Suppose we maintain a massive electronic library of texts/photos/videos etc., and want to ensure that these files are readable indefinitely long in the future. So we:
- Keep snapshots of versions of OS/software which are known to read these files without errors.
- Keep snapshots of VM implementations which are known to run these OS/software versions without errors.
However, this is obviously not enough: for the best result, we need to preserve the versions of CPU on which the VM implementation is running!
The only exit of this vicious circle seems to have “a virtual CPU”: a “virtual instruction set” which is:
- Powerful enough so that one can recompile the VM mentioned above to run on this pseudo-CPU.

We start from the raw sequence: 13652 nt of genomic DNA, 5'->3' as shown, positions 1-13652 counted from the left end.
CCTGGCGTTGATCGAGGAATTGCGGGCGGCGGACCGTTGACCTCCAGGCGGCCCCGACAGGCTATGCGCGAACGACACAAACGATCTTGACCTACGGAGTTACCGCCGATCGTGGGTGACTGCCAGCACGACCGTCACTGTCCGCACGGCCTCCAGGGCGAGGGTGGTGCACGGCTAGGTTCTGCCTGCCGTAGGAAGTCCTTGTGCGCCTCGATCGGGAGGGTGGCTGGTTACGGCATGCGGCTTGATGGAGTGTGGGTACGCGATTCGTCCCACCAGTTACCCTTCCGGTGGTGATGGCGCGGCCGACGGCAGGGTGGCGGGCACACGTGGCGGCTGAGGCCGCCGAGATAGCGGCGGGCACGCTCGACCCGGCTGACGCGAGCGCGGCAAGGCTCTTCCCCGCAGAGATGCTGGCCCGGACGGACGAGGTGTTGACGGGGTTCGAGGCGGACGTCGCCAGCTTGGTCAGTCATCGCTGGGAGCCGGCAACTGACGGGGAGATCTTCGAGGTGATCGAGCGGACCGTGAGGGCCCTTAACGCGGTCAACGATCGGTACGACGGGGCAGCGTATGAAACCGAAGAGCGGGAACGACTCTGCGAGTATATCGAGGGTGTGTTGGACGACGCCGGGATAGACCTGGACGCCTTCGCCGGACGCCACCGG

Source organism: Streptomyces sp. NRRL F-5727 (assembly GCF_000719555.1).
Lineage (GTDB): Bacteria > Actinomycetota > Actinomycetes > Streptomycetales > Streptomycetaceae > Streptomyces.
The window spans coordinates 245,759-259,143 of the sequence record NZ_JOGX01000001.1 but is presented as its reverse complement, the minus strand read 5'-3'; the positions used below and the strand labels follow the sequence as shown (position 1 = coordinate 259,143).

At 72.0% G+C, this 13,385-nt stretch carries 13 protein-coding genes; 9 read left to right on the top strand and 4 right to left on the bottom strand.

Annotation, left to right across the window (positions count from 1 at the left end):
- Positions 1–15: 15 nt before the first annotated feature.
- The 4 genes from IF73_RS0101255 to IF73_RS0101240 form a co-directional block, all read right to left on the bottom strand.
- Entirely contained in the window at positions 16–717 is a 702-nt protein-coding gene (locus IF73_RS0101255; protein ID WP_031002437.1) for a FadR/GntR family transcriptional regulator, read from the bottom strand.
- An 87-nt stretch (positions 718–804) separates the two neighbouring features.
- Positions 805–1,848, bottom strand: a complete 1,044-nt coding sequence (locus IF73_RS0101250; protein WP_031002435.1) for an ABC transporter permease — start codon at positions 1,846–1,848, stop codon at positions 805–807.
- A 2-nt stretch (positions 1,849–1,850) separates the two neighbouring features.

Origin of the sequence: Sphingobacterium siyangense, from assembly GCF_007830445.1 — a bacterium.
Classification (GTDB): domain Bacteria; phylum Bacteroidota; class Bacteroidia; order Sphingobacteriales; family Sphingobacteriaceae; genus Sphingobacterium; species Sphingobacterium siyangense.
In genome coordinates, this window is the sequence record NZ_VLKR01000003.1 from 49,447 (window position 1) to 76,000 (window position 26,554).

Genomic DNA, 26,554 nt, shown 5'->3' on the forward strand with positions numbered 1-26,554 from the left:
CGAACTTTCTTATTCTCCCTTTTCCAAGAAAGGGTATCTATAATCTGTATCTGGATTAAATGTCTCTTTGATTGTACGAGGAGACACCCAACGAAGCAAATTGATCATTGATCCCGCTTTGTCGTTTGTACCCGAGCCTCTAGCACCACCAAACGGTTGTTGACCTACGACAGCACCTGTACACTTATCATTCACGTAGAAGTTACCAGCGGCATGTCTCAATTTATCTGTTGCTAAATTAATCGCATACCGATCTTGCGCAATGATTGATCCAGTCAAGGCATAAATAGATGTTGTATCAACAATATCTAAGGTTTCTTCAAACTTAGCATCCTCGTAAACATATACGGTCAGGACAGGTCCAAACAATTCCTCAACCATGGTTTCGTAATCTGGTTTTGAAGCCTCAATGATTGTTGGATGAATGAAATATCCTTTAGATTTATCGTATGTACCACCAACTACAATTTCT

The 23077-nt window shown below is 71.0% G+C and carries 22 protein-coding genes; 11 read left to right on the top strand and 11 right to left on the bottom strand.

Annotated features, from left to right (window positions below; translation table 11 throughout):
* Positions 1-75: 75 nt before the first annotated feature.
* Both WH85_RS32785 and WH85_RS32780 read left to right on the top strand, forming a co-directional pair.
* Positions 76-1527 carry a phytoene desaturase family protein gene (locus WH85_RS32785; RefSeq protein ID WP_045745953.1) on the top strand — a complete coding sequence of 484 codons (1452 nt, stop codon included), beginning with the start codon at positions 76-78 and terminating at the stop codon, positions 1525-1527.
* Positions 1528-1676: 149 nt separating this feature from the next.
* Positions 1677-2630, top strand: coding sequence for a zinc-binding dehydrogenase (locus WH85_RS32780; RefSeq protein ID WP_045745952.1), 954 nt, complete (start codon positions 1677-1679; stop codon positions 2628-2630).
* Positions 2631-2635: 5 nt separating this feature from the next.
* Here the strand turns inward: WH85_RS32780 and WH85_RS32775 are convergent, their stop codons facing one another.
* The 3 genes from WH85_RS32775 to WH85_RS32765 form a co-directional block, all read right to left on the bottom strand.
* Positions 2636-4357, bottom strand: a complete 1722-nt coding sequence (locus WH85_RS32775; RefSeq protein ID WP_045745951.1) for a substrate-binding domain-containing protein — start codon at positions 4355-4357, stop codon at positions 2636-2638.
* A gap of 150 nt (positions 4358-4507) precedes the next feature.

- Simple enough so that one can write a very simple interpreter for this instruction set (e.g., in a pseudo-code — but it better be compilable for periodic checks of it working!).
The target is that N (or N²) years in the future, a future librarian should be able to quickly rewrite this “sample interpreter” into whatever programming language is available at that time. After this, the library becomes readable. (In other words, all one should provide is:
- A general human-readable instruction how to navigate the library;
- The human-readable (pseudo-)code of the interpreter.
- A blob keeping the compiled VM, the OS and the reader programs.
- A blob keeping the library.)
Of course, in the best of the worlds, such a CPU architecture would be already available!
Question: is it available? If not, how close it is to being available?